Being one of Europe's poorest and most underdeveloped regions, Kalmykia now has one of the highest birthrates in Russia and growing private food production sector. Livestock raising and processing remains the main economic activity and there is also some fishing and arable farming. Oil-production contributed significantly to the economic revival. The official GDP growth in the republic was 2% in 2010.


Besides Buddhism and Orthodox Christianity believers there are smaller parts of Muslims, Christian Catholics and Protestants.


Although the traditional language of the Kalmyk majority is Kalmyk (western Mongolian), it is mainly older people who speak it natively, while younger people usually speak Russian as their native language. Nowadays just a few villages are mainly Kalmyk-speaking by all generations. Russian is spoken and understood everywhere - although not by some of the very oldest Kalmyks.

Get in[edit]

The Republic of Kalmykia is a part of the Russian Federation. Therefore, when planning your trip to Kalmykia, you should apply for Russian visa.

By plane[edit]

The Elista airport is open for flights from Moscow by RusLine [1] and St. Petersburg by Ural Airlines [2].

By train[edit]

The Moscow-Elista train route goes through Stavropol. However, the most convenient way is travel to Volgograd by train then on to Elista by an express minibus (marshrutka), which are cheap.

By car[edit]

By bus[edit]

Several private companies operate a daily bus service between Moscow and Elista. The pickup points in Moscow are bus station close to subway stations: Orehovo, Teplyi Stan, Krasnogvardeiskaya.

By boat[edit]

Get around[edit]

See[edit][add listing]


In addition to the sights within the present reduced boundaries of the Republic of Kalmykia, worth visiting in Astrakhan oblast is one of the few remaining pre-revolutionary Buddhist Temples (under restoration but disused so far) (Хошеутовский хурул) in the village of Rechnoe on the left (east) bank of the Volga. It was founded in honour of Kalmyks fought against Napoleon and later was visited by novelist Alexander Dumas. To its north is Mount Bogdo (Great), revered by Buddhist Kalmyks, and with many fossils in its rocks. To its south the sacred lotus of the Buddhist Kalmyks can be seen growing in the waters of the Volga delta. These objects are inside the Nature reserve.

In Rostov oblast here are some settlements previously occupied mainly by the newer Buzaf clan of traditionally more russified and christianised Kalmyks who were also Cossacks. They were not allowed to reoccupy this area after their return from deportation.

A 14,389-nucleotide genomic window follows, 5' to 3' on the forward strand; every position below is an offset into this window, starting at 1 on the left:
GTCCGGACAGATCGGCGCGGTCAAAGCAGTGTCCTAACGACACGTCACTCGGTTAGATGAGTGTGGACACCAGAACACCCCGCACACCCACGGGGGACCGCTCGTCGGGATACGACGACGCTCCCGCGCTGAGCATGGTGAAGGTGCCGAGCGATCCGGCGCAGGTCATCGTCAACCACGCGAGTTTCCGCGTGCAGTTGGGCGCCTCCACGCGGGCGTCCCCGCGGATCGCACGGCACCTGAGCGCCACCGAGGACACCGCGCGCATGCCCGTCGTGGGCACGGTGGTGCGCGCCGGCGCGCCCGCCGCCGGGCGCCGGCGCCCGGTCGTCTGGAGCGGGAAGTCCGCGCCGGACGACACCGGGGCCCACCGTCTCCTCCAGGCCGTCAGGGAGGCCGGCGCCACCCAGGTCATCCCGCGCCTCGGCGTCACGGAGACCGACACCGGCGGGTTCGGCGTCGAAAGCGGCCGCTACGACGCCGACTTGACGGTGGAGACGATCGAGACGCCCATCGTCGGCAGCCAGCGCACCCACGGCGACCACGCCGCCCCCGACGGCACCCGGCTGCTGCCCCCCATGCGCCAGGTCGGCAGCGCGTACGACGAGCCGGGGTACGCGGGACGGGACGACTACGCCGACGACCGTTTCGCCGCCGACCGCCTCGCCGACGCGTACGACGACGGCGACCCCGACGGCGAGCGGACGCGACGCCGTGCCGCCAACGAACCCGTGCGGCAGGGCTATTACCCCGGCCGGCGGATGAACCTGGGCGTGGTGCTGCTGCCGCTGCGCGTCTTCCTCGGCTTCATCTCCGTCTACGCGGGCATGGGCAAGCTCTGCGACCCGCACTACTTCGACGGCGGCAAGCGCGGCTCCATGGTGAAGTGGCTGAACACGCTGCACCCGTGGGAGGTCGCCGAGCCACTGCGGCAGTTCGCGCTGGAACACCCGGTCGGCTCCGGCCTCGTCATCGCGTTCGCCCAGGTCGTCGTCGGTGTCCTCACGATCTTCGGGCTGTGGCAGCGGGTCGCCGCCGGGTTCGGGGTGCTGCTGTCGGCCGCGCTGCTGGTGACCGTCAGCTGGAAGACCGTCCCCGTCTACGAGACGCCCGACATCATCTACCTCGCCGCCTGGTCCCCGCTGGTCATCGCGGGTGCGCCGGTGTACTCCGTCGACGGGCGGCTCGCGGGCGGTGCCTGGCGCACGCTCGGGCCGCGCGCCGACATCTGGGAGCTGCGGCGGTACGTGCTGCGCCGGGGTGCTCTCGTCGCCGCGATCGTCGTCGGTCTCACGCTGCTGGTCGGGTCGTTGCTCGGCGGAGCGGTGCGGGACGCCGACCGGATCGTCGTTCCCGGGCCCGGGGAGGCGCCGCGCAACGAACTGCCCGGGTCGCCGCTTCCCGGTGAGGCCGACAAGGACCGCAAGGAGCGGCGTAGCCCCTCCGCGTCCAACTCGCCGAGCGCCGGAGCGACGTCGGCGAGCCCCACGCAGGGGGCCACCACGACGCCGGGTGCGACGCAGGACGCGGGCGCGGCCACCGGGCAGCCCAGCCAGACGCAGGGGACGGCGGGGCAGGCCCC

In Stavropol krai to the south lies the spa resort of Yessentuki (Kalmyk: 'Ten Flags) in the foothills of the Caucasus Mountains, near Europe's highest peak, Mt Elbrus. In the European part of the Republic of Kazakhstan can be found the town of Kalmykovo, looking across the Ural River at Asia.

And if you cross Kazakhstan to its border with China, you can meet the Oirats, living in Dzhungaria, part of Xingjiang province. They are those Kalmyks who did not wish to remain in Kalmykia when it was incorporated into the Russian Empire, so they returned home. All these places occupy a small part of the former Kalmyk Empire that stretched from the Great Wall of China to the River Don in Europe, and from the forests of Siberia in the north to Tibet and the Himalayas in the south.

Do[edit][add listing]

  • The republic's national sport is (by the will of the former President Ilyumzhinov) chess and locals play throughout school. It is relatively easy to join a game in the parks.
  • Fishing, hunting (especially geese, apparently)
  • Attend a performance of traditional Kalmyk dance
  • Horseback riding
  • Tullip-watching lasts from the end of April till the first week of May, when the steppes is being covered with wild red flowers

Buy[edit][add listing]

Eat[edit][add listing]

  • Berk — Kalmyk traditional dumplings are larger and contain more meat than your average meat dumplings
  • Bortsg — Kalmyk traditional frybread
  • Makahan — Kalmyk dry horse meat sausage
  • Makhan sheltagan — Kalmyk traditional soup, contains a lot of meat and potato.
  • Kuyr
  • Dotur - lamb meat and haslet
  • Bortsoki - cookies

Drink[edit][add listing]

Traditional Kalmyk drinks bear some similarity to those found in Mongolia, but are unique to the region. Try:

  • Dzhomba — milk tea with salt (the so called Kalmyk tea served and drank in a certain ceremony)
  • Kumys — a sour horse milk that is considered a cure for respiratory diseases like tuberculosis, asthma, etc.
  • Araka — a milk vodka

Sleep[edit][add listing]

With tourism on the rise, travellers will have no difficulty finding good accommodation in Elista, although accommodations outside of the capital may be scarce or of lesser quality. It may be possible (and extremely rewarding) to arrange homestays in rural areas by asking around town or village centres.

Stay safe[edit]

Stay healthy[edit]

Kalmykia is known for its sunny weather and fresh air. However, visitors are advised not to drink tap water due to the high content of minerals and salt. Otherwise, Kalmykia offers a healthy environment, and delicious and fresh food — mutton and beef being specialties, also Caspian caviar, prized as far away as Moscow and Saint Petersburg.

  • From April till October stay sun-protected.
  • Swimming in the salt lake is prohibited for more than 20 min. because of the possible chemical burn.